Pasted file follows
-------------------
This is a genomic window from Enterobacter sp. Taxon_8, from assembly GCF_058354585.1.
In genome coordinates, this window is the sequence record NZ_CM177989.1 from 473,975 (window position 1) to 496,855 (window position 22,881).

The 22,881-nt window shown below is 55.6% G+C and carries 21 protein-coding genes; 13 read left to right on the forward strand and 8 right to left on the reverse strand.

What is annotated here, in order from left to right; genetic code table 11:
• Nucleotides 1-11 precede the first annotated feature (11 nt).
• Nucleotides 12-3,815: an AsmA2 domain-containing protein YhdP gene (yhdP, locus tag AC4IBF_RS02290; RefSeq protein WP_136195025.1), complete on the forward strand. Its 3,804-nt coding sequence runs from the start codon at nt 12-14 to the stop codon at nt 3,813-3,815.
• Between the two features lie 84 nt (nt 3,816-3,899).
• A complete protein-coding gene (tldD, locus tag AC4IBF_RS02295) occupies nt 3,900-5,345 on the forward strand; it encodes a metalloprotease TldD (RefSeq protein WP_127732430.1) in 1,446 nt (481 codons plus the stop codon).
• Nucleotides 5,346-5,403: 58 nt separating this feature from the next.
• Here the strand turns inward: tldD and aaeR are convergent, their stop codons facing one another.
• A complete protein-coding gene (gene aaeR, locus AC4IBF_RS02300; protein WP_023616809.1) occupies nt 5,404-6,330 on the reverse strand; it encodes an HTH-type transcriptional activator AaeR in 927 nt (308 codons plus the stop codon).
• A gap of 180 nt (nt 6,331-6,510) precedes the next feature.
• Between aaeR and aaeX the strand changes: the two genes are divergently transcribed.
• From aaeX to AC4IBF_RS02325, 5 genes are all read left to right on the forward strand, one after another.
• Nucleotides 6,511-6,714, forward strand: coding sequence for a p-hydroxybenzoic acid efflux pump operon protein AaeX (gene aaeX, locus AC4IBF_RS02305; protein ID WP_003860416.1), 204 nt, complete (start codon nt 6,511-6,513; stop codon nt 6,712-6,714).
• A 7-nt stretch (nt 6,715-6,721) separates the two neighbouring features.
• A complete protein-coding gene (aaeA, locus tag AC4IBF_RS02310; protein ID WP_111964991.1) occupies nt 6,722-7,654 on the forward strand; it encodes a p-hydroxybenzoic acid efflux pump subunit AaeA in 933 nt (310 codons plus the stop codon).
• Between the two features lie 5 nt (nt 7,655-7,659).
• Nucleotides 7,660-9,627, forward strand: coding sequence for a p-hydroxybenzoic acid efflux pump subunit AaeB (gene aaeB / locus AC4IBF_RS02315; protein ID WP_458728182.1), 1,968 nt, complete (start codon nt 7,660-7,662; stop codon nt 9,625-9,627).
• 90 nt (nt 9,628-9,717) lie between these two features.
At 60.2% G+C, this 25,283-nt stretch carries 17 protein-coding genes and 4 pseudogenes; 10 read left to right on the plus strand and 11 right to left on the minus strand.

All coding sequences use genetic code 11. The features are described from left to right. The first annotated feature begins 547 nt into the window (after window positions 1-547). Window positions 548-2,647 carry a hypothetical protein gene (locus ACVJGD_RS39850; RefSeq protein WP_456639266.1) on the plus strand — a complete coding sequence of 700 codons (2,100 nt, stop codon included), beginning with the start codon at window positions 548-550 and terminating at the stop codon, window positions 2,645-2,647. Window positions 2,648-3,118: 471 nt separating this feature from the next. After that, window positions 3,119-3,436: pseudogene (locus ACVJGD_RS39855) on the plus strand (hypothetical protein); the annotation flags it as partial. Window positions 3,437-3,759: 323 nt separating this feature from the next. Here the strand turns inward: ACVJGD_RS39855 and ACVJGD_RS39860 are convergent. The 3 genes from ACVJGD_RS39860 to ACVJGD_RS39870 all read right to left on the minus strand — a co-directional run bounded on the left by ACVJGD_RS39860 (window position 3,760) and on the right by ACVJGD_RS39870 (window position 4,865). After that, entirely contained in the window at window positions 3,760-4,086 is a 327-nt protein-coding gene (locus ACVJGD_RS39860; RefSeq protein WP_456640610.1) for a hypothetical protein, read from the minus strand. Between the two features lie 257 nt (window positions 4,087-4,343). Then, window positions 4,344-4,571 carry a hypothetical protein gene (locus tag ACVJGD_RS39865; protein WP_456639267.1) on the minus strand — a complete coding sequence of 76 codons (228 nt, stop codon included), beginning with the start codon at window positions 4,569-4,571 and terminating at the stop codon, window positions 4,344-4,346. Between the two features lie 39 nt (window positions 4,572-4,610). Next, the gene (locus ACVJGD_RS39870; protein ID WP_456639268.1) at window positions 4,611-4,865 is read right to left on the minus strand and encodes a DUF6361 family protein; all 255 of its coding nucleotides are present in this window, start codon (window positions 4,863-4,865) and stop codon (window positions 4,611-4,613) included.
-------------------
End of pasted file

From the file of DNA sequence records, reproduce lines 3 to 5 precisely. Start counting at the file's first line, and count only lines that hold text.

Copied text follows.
The 22,881-nt window shown below is 55.6% G+C and carries 21 protein-coding genes; 13 read left to right on the forward strand and 8 right to left on the reverse strand.

What is annotated here, in order from left to right; genetic code table 11:
• Nucleotides 1-11 precede the first annotated feature (11 nt).